Salary sacrifice is an especially tax-efficient way for you to make pension contributions. Your employer may offer a salary sacrifice as part of a pension scheme. If so, you can ‘sacrifice’ part of your salary, which your employer then pays into your pension along with their contribution. One advantage of this is that tax relief is applied automatically. Therefore you’ll notice that your contributions boost your pension more than they make a dent in your paycheck. Effectively, you're giving up disposable income now in exchange for a future pay rise (in the form of pension income). Consider this within your monthly budget!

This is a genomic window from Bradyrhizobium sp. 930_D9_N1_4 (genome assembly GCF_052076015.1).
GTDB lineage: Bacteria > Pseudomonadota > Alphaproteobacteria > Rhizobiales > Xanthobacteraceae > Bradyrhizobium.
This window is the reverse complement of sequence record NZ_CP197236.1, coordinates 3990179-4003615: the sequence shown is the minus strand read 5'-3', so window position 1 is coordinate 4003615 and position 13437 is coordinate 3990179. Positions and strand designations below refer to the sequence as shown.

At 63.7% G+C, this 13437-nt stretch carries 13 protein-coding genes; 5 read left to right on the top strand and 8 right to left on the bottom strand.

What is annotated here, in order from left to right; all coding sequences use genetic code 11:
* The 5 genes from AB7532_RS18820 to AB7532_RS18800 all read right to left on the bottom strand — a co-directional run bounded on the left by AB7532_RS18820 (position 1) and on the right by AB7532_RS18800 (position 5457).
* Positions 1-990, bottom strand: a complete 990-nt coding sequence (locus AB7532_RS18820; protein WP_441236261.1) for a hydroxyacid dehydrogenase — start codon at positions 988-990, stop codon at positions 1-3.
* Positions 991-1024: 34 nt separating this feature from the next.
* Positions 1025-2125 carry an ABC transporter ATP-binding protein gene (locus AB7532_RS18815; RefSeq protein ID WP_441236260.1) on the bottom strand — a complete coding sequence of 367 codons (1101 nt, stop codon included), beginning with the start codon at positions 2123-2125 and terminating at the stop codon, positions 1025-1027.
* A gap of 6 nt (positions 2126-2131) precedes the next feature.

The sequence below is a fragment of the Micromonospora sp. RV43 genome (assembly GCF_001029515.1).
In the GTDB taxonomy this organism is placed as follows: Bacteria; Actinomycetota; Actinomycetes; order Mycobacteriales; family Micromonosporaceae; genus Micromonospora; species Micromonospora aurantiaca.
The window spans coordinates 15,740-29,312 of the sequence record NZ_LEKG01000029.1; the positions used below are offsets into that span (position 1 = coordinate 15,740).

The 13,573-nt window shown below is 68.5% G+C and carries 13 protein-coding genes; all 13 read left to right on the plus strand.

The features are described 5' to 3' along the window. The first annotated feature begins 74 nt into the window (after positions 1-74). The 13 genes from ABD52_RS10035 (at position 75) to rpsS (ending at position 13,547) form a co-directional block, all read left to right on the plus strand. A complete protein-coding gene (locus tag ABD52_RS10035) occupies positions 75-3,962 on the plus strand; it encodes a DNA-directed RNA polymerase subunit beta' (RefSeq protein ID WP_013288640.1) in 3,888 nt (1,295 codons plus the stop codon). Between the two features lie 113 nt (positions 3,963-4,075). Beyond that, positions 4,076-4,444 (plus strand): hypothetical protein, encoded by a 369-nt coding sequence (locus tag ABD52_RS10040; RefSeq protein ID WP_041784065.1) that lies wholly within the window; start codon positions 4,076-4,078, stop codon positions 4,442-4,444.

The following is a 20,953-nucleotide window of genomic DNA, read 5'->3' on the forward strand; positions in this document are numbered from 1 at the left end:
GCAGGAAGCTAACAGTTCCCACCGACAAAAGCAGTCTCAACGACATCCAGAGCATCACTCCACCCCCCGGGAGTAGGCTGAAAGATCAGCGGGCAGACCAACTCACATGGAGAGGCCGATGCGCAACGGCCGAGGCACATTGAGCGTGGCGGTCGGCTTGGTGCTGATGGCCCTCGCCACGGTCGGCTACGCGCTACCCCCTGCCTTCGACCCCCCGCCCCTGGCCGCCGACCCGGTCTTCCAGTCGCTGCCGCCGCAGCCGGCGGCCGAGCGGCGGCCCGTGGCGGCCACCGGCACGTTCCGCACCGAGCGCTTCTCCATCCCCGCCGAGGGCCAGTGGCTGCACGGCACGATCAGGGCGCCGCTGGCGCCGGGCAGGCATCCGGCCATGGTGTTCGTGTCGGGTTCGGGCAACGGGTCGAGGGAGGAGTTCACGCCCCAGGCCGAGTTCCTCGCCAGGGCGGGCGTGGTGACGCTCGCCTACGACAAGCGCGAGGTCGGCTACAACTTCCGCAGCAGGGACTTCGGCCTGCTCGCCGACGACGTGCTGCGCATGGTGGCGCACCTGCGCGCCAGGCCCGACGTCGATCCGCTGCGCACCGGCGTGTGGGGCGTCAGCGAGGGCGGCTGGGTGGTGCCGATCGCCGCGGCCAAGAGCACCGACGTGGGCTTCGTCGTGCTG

Pension Benefits

Having a pension means having a plan for your financial future. Being prepared for retirement can have several advantages over other financial products (like savings accounts) such as;

  • Getting tax repayment on pension contributions worth up to 100% of your annual salary.

  • Pensions won’t affect your application for unemployment benefits. This is because pensions are not seen as part of your wealth while having money in a savings account usually is.

  • Pensions are protected if you go bankrupt. You may have to give up your savings if you go bankrupt, however, your pension will be protected and will remain untouched.

How much should I pay into my Pension?

The idea of retirement seems like something we should be worried about later on in life, right? Wrong. It’s important to start thinking about your financial future and what you could do now that would benefit you later in life.